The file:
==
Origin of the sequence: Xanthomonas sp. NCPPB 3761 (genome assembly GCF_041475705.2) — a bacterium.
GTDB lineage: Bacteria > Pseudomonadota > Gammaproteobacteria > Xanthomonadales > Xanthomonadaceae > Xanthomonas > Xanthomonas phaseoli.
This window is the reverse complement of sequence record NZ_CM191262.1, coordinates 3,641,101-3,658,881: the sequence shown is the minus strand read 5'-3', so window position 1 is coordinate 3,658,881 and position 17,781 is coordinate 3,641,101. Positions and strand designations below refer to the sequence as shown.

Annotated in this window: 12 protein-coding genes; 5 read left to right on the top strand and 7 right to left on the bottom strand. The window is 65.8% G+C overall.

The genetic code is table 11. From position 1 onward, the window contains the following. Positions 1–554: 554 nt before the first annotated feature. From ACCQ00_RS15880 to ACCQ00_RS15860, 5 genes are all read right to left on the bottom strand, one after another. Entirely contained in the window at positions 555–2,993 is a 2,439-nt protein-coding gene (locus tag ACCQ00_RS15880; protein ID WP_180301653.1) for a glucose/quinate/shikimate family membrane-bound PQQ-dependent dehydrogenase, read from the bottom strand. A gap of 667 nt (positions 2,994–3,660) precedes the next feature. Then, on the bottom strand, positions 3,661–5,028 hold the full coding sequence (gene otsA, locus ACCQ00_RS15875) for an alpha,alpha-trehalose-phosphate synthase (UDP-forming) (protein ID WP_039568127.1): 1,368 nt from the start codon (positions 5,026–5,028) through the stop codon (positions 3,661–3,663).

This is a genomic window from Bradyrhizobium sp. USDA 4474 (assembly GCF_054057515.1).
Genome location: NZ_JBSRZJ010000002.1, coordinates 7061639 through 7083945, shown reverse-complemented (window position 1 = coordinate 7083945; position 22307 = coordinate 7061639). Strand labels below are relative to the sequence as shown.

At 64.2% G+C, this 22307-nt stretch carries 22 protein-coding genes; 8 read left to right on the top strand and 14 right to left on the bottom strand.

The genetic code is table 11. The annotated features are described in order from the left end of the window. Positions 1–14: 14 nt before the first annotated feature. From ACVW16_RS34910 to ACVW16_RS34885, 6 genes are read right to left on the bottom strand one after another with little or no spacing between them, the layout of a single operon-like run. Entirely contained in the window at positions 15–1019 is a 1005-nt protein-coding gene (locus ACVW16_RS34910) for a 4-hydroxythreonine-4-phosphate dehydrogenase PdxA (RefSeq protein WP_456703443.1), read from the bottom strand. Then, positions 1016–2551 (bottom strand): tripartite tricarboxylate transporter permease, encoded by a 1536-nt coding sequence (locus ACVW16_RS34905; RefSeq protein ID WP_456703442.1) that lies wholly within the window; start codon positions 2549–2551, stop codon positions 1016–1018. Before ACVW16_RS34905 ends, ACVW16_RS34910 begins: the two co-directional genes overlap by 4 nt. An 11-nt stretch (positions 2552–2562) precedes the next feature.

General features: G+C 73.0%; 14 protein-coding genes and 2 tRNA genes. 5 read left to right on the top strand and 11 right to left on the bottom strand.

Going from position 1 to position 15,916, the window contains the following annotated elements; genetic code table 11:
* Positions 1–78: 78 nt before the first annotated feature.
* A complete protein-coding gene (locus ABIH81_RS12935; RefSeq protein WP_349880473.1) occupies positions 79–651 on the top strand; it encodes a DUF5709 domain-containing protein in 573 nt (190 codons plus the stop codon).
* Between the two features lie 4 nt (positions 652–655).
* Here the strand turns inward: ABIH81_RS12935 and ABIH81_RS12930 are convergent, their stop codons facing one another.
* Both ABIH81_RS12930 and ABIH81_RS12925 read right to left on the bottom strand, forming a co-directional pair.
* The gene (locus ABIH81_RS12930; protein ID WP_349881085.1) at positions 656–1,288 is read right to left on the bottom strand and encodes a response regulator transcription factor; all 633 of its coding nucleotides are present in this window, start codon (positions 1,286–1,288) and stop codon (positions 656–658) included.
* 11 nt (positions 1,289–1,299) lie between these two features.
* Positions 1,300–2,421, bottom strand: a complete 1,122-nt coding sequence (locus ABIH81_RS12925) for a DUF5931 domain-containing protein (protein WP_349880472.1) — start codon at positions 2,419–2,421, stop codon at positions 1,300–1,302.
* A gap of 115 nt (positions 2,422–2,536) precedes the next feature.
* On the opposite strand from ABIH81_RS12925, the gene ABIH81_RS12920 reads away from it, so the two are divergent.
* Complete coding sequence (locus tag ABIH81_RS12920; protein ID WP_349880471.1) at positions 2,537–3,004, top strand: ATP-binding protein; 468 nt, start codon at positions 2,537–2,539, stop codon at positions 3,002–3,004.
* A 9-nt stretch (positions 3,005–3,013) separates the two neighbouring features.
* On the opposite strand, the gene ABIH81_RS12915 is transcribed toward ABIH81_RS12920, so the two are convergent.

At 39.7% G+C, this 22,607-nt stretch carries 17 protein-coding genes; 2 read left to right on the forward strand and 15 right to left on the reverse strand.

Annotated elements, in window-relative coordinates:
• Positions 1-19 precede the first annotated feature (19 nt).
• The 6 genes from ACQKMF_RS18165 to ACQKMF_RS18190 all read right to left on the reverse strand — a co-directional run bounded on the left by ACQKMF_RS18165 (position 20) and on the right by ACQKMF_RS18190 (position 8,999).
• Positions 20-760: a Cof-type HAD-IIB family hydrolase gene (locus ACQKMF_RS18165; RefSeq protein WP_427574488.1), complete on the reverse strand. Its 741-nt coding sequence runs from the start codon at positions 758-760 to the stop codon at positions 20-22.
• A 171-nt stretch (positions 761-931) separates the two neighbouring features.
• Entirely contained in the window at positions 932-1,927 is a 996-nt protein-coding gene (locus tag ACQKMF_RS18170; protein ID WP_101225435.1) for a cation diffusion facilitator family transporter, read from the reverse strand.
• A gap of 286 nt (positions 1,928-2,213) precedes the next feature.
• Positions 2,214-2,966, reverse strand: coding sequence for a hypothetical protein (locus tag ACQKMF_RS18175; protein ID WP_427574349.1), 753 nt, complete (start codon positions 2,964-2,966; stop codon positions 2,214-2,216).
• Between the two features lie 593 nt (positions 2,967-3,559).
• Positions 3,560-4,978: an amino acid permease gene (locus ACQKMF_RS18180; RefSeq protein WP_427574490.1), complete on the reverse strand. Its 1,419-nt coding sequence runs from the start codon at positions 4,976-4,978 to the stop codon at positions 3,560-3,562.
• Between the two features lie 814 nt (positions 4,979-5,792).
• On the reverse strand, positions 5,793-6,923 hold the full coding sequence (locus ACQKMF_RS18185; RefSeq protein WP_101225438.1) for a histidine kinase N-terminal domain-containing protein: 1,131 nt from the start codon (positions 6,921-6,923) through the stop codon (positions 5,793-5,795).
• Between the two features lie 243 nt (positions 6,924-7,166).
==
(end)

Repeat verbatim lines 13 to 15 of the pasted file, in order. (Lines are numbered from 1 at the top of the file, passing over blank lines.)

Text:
* A complete protein-coding gene (locus ABIH81_RS12935; RefSeq protein WP_349880473.1) occupies positions 79–651 on the top strand; it encodes a DUF5709 domain-containing protein in 573 nt (190 codons plus the stop codon).
* Between the two features lie 4 nt (positions 652–655).
* Here the strand turns inward: ABIH81_RS12935 and ABIH81_RS12930 are convergent, their stop codons facing one another.